Brochure and Map of the Hillside Trails at Chugach State Park (SP) in Alaska. Published by Alaska State Parks.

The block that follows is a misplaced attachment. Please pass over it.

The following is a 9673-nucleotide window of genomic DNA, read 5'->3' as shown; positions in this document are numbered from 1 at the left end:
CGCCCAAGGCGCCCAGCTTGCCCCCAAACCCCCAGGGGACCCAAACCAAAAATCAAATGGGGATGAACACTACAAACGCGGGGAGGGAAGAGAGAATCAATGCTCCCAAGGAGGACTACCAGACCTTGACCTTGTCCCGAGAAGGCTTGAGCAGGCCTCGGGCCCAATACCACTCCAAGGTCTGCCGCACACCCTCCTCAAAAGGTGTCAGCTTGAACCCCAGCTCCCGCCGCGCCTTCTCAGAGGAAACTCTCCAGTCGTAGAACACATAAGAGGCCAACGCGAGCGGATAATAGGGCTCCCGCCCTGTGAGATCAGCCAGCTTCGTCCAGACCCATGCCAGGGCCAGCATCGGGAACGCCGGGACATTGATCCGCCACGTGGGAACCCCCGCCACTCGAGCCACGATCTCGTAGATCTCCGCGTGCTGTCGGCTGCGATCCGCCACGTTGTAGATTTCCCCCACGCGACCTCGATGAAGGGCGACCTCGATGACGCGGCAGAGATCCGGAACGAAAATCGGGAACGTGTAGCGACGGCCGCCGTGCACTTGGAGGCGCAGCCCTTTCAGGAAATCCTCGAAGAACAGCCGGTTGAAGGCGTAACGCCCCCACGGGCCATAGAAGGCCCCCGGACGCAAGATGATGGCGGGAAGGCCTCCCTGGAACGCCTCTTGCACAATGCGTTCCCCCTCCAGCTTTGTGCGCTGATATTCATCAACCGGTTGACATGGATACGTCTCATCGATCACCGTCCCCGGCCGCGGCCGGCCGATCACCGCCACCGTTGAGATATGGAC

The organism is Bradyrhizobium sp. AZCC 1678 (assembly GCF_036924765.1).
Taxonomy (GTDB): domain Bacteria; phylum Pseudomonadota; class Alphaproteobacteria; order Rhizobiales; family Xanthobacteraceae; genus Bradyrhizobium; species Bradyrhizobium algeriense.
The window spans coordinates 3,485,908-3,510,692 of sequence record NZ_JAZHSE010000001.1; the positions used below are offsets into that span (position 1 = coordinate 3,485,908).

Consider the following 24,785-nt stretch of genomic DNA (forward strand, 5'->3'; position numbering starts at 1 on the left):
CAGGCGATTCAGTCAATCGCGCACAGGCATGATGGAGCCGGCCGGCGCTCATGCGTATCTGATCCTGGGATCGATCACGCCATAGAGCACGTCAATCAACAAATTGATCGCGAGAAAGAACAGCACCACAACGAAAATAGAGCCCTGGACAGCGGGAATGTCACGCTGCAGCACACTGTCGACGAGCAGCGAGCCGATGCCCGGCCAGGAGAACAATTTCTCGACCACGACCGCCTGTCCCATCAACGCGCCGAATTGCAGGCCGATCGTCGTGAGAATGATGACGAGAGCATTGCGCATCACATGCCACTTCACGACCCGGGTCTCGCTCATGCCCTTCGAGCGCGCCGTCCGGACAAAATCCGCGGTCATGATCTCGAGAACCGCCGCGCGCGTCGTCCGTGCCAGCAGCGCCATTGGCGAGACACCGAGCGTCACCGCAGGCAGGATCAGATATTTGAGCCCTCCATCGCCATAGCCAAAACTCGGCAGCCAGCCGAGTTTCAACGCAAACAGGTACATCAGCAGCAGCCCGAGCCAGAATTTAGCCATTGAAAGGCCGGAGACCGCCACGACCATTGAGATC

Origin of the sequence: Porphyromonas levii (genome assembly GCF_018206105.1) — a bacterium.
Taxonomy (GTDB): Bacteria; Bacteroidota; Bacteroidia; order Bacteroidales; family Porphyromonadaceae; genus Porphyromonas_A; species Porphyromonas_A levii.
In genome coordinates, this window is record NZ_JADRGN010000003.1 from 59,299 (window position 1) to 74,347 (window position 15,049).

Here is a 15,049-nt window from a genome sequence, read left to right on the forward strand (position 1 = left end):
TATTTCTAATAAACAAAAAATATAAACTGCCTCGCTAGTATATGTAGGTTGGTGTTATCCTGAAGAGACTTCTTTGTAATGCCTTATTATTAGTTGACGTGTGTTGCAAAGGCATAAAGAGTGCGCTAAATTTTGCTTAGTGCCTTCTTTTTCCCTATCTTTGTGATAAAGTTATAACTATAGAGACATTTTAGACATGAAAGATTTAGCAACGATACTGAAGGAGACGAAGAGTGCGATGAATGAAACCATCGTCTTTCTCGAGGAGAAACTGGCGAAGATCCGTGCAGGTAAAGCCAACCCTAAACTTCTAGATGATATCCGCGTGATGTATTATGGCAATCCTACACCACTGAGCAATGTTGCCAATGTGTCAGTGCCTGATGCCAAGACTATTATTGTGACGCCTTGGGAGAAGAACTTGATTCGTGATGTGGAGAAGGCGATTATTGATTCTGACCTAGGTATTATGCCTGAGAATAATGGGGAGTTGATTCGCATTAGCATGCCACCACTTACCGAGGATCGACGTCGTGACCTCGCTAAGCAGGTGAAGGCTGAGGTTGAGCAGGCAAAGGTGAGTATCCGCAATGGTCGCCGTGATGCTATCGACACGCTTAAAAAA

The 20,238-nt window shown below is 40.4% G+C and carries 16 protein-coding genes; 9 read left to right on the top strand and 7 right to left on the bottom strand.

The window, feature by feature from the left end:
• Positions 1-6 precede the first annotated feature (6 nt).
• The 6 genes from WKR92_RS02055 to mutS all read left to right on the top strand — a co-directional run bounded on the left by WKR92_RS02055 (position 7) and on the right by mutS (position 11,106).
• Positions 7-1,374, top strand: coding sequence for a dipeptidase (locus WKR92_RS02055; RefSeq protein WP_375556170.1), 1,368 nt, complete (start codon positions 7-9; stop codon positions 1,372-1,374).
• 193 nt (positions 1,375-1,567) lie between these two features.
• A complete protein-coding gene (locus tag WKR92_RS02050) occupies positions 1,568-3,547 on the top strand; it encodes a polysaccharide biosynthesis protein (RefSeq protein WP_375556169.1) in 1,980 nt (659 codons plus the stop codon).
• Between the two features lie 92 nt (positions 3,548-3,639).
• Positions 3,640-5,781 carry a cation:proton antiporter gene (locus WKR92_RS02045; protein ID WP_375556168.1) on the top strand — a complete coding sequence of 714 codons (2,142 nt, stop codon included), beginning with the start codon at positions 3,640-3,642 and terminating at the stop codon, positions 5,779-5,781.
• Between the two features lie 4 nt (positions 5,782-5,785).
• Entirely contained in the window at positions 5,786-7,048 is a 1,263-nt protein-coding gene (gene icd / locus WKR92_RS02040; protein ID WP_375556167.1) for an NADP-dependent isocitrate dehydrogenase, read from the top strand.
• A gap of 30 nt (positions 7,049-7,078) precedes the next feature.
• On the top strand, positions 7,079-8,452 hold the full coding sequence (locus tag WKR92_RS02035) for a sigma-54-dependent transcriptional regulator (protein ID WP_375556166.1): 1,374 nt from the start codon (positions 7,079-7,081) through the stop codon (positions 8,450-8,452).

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Welcome to Don’t Bail from the Trail Please stay on designated trails when exploring the Hillside Trail System. Tenacious tundra plants can survive the test of winter, but the footprints of summer visitors are more than they can endure. As the saying “grows by the inch, dies by the foot” implies, these perennial plants can take years to grow, but can be killed easily by trampling. The network of braided trails quickly degrades the park’s natural resources. Hillside Trails For More Information Chugach State Park Headquarters Potter Section House 18620 Seward Hwy Anchorage, AK 99516 (907) 345-5014 www.alaskastateparks.org firstname.lastname@example.org in Chugach State Park “Chugach State Park” on Facebook To decrease your impact, practice these Leave No Trace principles: • plan ahead and prepare • travel and camp on durable surfaces— stay on the trail • dispose of waste properly—pack it in, pack it out. Clean up after your pet • leave what you find • respect wildlife • be considerate to other visitors Photo courtesy of Steve Neel Alaska State Parks Hillside Trail System Welcome Just a 20-minute drive from downtown Anchorage, the Hillside Trail System is one of Chugach State Park’s most popular attractions and offers a wide range of recreational opportunities, diverse terrain, and incredible views year-round. Whether you’re hiking, biking, snowmachining, or skiing, the Hillside Trail System is a great way to access the outdoors. The Hillside Trail System consists of a variety of routes that crisscross the rugged terrain of the western Chugach foothills. Accessible from the Basher Drive, Prospect Heights, Upper O’Malley, Upper Huffman, and Glen Alps trailheads, the trail system offers yearround, multi-use recreation for experienced hikers and beginners alike. The Hillside Trail System, including the Middle Fork Loop and Powerline Trail, offers exciting wildlife viewing opportunities. Moose viewing is extremely popular during fall. Use the map inside to choose the path of your next adventure. Know Before You Go Photo courtesy of Larry Anderson Wildlife Chugach State Park is a major habitat for moose and black and brown bears. Stay alert, make noise when hiking, and yield to wildlife. To avoid attracting bears while camping, know the safe way to store and cook your food. Carry bear spray. Fires Open fires are prohibited on the hillside. Backcountry chefs should bring a portable camp stove. Giardia Sparkling mountain streams might look clean, but they could be contaminated by Giardia. Thankfully, Giardia is easy to avoid. You can purify drinking water using a pump filter, chemical treatments, or by boiling for at least two minutes. Learn Outdoor Skills Avalanches This brochure does not tell you everything you need to know about venturing into the Chugach. Get informed, take a class, or invite an experienced friend. Be prepared for the unexpected. Avalanches can occur anywhere, but gullies, steep, snow-covered slopes, and areas below steep ridges are particularly susceptible. The majority of avalanches happen shortly after heavy, sustained snowfalls. Familiarize yourself with avalanche warning signs and the techniques and gear you will need to protect yourself in the backcountry. Take an avalanche class. Headed to the backcountry? Tell a friend where you’re going, who you’re going with, and when you’ll return. Hypothermia Unprepared adventurers are especially vulnerable to hypothermia, even in the middle of summer. Alpine areas can turn cold, wet, foggy, and windy without warning. No matter how good the weather looks, bring warm, rainproof gear. Fees Fees are charged at Glen Alps, Upper Huffman, and Prospect Heights trailheads. Fees can be paid at the time of use, or frequent visitors can save money by purchasing an annual parking pass at the Chugach State Park Office (18620 Seward Hwy.) and DNR Public Information Center (550 West 7th Ave., Suite 1260), or online at www.alaskastateparks.org. l Bo w ik Ar m p Lit tle Lo o Den ali Kn le Fo rk Lo Mountain Biking Trailhead Bridge Snowmobiling Trail Skiing Chugach State Park ut rk h Fo Rim k r ce ke s La aw iw W ill Creek Kn ob Upper Huffman Trailhead Sil ve r Fe rn ock ell ml pb C y rr be w ue llo Bl Ho am He Shebanof Avenue Parking So Fo A Arm op th r lde Chugach State Park Legend dd Gasline Area of detail gain Vie w Dr ive Anchorage Mi pe ct eP ea Turn a White Spru Upper O’Malley Trailhead in k u So er ve r ork Rim Pr os ve r in e ra s s Panorama View d Al W ol F South G den Go l Prospect Heights Trailhead W ol W ol Bo veri wl ne Snowmobile Exit Ga slin e dle Mid Sultana Drive Glen Alps Trailhead Powerline Access e Ro ad lin e oop m kL lso r we Po To i For Snowmobile Entrance tle Lit ey all ak Pe O’M Blueberry Knoll Loop Flattop Highlights Flattop Mountain Trail Access: Glen Alps Trailhead Travel Means: Foot Distance: 1.7 miles one way Elevation gain: 1,300 feet • The most climbed summit in Alaska, with breathtaking views of Anchorage, the Alaska Range, and Cook Inlet • Steep in sections with some scrambling required Wolverine Peak Trail Access: Prospect Heights Trailhead Travel Means: Foot Distance: 4.7 miles one way Elevation gain: 3,500 feet • Great views overlooking the Williwaw Lakes • Berry picking in fall Middle Fork Loop Trail Little O’Malley Peak Trail Access: Glen Alps (via Powerline Trail) or Prospect Heights (via Wolverine Bowl Trail) trailheads Travel Means: Foot, ski Distance: 4.1 miles from Powerline Trail to Wolverine Bowl Trail Elevation gain: 1,000 feet Access: Glen Alps Trailhead Travel Means: Foot Distance: 4 miles one way Elevation gain: 1,200 feet • Traverses the hillside through prime moose habitat. During fall, bring your camera to capture rutting displays • Provides access to the Little O’Malley Peak Trail, Williwaw Lakes Trail, and Wolverine Bowl Trail Williwaw Lakes Trail Access: Middle Fork Loop Trail Travel Means: Foot, ski Distance: 5.9 miles one way from Glen Alps Trailhead (7.4 miles from Prospect Heights) Elevation gain: 800 feet from Glen Alps Trailhead (1,500 feet from Prospect Heights) • A great peak for less experienced hikers. Stay on the main path to minimize erosion • Berry picking in fall Snowmachine Area Access: Upper Huffman Trailhead Travel Means: Snowmachine Distance: 2.7 miles to snowmachine area • Open to snowmachine use when snow depth is adequate to protect underlying vegetation • Remain on designated routes and within designated riding areas • The trail passes the jewel-like Williwaw Lakes that dot the basin of a beautiful alpine valley • Good skiing in winter Photo courtesy of Nicole Acevedo Photo courtesy of Janice Tower of Singletrack Advocates Background photo courtesy of Aaron Ritter